First, let’s start with the stock settings.
These charts were taking running POV-RAY tests. Starting we’ll look at single-core performance. As you can see during the tests, the i5-10600k hits 5.8GHz, and the load bounces around to different cores. Temperatures remained below 00°C with a few peeks up to about 49°C.
The multi-core test was run next, again at all stock speeds. As you can see, clock speeds leveled out around 4.5 GHz. The CPU temperature was good here too as temperatures hovered around the 56°C mark.
Next, I pushed the multiplier up to 52 and added a slight bit of voltage so the system could remain stable at 5.2 GHz on all cores. This is a 700 MHz overclock on the i5-10600k.
Again, let’s look at the single-core clock speed and temperatures 1st. The clock speed is stable at 5.2 GHz and for the most part core temperatures stayed below 60° c with a few spikes of about 61°c.
The multi-core test shows the clock speed locked at 5.2 GHz. To reach 5.2 GHz, I did have to bump the voltage up a little bit and the running voltage as reported by the software was 1.389v during the test. Temperatures were still good although a little higher than I initially expected. Temperatures hovered around the 80°c mark with a few peeks up to 81°c.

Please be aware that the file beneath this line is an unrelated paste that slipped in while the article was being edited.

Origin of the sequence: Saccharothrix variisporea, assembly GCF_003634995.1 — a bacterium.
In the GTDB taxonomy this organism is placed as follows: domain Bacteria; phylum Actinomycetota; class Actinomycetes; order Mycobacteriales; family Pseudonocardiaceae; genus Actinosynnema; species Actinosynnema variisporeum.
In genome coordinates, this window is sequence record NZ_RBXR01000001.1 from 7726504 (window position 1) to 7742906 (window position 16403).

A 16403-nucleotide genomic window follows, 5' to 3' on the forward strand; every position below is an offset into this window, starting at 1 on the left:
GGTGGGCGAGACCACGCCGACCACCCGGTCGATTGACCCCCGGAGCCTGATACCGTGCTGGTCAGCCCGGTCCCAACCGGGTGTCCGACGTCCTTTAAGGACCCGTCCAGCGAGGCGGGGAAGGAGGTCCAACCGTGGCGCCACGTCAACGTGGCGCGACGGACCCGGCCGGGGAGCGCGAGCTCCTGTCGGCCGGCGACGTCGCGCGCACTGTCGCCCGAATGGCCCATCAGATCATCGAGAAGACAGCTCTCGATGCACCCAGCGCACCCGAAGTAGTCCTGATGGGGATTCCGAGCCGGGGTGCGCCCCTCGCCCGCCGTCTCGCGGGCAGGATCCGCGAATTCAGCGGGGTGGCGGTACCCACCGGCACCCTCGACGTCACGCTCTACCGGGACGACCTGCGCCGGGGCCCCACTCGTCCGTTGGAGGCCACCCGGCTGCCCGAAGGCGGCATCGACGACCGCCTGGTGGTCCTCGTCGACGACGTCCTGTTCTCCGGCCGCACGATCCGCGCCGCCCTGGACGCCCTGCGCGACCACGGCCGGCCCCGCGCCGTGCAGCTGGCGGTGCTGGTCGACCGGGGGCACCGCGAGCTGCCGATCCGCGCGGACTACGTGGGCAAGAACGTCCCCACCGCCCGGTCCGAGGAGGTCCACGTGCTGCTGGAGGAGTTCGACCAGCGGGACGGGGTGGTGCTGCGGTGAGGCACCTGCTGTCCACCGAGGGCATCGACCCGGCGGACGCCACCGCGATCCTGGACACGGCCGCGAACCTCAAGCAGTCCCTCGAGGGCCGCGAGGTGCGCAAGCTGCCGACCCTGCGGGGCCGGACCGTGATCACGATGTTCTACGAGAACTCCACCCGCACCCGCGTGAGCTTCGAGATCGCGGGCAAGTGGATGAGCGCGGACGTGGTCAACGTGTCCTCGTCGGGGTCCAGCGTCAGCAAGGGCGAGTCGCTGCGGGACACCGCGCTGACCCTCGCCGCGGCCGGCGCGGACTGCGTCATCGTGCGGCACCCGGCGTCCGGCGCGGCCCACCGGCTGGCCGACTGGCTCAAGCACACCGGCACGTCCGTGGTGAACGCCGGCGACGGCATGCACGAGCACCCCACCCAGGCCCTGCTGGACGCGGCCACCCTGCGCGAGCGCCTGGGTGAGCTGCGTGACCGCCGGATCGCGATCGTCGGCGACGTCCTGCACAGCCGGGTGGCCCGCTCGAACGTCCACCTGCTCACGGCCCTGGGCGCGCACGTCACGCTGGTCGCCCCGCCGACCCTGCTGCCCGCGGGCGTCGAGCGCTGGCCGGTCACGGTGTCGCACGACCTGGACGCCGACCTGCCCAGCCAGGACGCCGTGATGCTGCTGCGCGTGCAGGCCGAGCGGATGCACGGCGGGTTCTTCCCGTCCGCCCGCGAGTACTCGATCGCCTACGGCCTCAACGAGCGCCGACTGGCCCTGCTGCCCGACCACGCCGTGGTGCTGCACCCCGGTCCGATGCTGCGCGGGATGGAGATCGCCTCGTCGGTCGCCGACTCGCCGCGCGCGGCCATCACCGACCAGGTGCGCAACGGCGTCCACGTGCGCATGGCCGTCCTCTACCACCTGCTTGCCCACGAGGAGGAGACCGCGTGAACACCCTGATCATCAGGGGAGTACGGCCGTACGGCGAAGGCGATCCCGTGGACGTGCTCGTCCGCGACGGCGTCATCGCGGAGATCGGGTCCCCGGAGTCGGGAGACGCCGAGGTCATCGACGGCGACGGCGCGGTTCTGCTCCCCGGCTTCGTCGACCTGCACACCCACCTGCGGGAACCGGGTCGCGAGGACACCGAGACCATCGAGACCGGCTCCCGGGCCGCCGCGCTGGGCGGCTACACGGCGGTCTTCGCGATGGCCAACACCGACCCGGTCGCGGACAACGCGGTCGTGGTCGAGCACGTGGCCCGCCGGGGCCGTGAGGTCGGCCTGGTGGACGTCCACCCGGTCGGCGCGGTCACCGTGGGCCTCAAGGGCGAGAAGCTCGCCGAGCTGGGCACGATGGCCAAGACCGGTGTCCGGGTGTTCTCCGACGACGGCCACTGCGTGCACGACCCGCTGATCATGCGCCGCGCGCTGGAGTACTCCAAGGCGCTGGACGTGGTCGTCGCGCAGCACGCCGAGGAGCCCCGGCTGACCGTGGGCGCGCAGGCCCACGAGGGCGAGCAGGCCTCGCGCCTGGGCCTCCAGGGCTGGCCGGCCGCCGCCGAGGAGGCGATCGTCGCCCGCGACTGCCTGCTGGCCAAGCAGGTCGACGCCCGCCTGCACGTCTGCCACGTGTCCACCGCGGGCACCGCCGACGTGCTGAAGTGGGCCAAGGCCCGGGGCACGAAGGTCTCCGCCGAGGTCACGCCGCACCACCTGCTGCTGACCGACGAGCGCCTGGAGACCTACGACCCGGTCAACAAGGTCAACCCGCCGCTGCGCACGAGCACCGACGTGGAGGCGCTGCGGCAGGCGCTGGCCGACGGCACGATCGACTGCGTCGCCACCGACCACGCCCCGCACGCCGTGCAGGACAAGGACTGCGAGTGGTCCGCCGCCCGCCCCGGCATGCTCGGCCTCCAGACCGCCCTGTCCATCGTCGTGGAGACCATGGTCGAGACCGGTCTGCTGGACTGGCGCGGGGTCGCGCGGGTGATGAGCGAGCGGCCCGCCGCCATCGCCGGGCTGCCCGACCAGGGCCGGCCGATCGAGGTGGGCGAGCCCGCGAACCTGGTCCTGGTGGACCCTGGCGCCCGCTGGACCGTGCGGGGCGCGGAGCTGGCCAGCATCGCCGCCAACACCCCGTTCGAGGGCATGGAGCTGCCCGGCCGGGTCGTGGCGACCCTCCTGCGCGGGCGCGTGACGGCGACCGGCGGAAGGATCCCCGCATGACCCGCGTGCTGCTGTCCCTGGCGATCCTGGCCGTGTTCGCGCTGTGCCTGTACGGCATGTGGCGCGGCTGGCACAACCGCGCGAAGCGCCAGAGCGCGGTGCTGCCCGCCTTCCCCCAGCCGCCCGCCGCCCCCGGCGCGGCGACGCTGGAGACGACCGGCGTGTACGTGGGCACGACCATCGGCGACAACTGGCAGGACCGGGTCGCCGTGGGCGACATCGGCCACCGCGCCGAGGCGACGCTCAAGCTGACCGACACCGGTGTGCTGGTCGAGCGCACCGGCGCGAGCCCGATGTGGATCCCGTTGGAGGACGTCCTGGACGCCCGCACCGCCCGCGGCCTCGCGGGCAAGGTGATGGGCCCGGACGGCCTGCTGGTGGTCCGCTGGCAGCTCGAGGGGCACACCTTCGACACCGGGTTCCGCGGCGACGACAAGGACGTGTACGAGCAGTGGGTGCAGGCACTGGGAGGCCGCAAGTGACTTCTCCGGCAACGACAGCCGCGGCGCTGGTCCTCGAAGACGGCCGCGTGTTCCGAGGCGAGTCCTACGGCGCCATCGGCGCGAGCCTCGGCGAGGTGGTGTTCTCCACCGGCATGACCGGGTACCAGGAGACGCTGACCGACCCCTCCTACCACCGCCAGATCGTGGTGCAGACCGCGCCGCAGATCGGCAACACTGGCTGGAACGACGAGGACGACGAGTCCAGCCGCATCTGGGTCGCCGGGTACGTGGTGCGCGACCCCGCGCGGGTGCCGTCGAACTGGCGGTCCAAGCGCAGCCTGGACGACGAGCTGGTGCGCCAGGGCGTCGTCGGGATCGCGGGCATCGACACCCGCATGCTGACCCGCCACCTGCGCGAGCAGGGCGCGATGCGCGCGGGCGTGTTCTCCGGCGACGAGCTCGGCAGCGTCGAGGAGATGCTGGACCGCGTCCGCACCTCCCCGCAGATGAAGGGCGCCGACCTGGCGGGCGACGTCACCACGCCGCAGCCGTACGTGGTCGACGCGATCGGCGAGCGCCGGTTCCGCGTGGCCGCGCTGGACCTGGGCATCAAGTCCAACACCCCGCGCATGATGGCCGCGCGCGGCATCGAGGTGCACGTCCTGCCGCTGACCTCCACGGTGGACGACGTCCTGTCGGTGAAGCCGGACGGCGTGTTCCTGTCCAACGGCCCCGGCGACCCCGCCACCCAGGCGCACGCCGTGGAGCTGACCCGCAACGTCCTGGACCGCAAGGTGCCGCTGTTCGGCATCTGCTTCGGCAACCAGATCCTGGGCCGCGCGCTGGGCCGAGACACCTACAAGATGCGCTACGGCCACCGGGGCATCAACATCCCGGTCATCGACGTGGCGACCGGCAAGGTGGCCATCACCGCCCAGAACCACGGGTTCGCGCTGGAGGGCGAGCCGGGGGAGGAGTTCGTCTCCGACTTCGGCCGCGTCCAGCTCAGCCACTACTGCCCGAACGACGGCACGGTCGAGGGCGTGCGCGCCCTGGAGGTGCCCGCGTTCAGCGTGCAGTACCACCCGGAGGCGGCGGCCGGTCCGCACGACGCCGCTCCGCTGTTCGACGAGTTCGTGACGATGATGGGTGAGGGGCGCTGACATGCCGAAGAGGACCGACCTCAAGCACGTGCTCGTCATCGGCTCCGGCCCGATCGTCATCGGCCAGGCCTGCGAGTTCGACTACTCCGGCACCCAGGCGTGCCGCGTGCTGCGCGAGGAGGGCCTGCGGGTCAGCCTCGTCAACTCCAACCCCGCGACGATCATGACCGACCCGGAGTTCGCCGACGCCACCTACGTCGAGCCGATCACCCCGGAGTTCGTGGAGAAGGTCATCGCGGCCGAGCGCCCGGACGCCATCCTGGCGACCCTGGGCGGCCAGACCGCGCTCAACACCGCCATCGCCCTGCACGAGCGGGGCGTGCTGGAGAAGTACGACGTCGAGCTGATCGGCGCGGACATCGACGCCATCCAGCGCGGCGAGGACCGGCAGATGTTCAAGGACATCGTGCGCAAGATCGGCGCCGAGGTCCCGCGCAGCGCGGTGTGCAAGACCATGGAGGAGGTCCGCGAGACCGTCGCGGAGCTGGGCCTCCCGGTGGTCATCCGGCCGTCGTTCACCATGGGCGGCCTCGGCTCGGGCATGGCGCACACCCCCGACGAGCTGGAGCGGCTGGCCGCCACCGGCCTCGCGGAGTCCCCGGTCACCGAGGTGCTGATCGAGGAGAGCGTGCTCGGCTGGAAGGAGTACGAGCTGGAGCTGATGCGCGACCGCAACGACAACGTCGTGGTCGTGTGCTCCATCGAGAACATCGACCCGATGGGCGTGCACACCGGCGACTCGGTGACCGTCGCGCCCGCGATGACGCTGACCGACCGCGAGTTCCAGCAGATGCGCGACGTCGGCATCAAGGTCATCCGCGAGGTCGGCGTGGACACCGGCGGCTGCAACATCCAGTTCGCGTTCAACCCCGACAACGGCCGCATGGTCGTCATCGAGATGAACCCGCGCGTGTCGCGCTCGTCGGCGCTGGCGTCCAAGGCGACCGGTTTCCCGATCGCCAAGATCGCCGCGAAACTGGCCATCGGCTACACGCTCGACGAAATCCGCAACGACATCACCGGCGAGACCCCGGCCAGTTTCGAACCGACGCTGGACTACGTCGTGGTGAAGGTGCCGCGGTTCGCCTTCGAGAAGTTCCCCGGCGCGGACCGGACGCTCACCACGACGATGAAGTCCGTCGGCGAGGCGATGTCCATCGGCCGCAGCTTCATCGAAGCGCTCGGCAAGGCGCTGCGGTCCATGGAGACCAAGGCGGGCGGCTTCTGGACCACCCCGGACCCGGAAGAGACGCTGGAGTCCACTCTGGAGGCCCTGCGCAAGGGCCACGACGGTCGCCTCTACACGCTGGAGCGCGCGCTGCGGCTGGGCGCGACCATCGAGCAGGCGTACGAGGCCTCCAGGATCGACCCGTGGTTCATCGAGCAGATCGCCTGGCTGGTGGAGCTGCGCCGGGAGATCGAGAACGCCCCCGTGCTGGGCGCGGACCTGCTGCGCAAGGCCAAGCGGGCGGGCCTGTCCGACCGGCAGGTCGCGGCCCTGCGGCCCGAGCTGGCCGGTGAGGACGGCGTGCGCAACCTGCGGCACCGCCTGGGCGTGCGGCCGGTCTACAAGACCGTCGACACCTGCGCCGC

Keep in mind that my test benches use a 360mm custom loop for cooling. My review sample did not come with a cooler.
Performance gains in Aida64 get a pretty good boost. However, I think that the memory performance issue that I saw in the stock tests happen to be holding back the performance in this test.
Cinebench R20 showed a decent gain as the multi-core test gained 486 points and the single-core test gained 40 points.
POV-Ray gets a good boost in performance as well.
From a gaming standpoint, I re-benchmarked all the gaming tests that I do in CPUs.
Almost all the games saw an increase in frames per second except for Ghost Recon Wildlands. Xplane which thrives on fast single-core CPUs, gained 15 FPS, Shadow of the Tomb Raider gained 8 FPS, Farcry New Dawn gained 8 FPS, and Assassin’s Creed gained about 4.
After looking at the chart above, I decided to put all the upper-end CPUs that I have in one chart.
What’s really surprising is how well the i5-10600 CPU performs against the stock i9-10900. If this shows anything it is that games still like fast cores vs many slower cores. AMD has the core advantage in the upper end of the CPU chart and AMD has the core advantage. Frequency wins, plain and simple.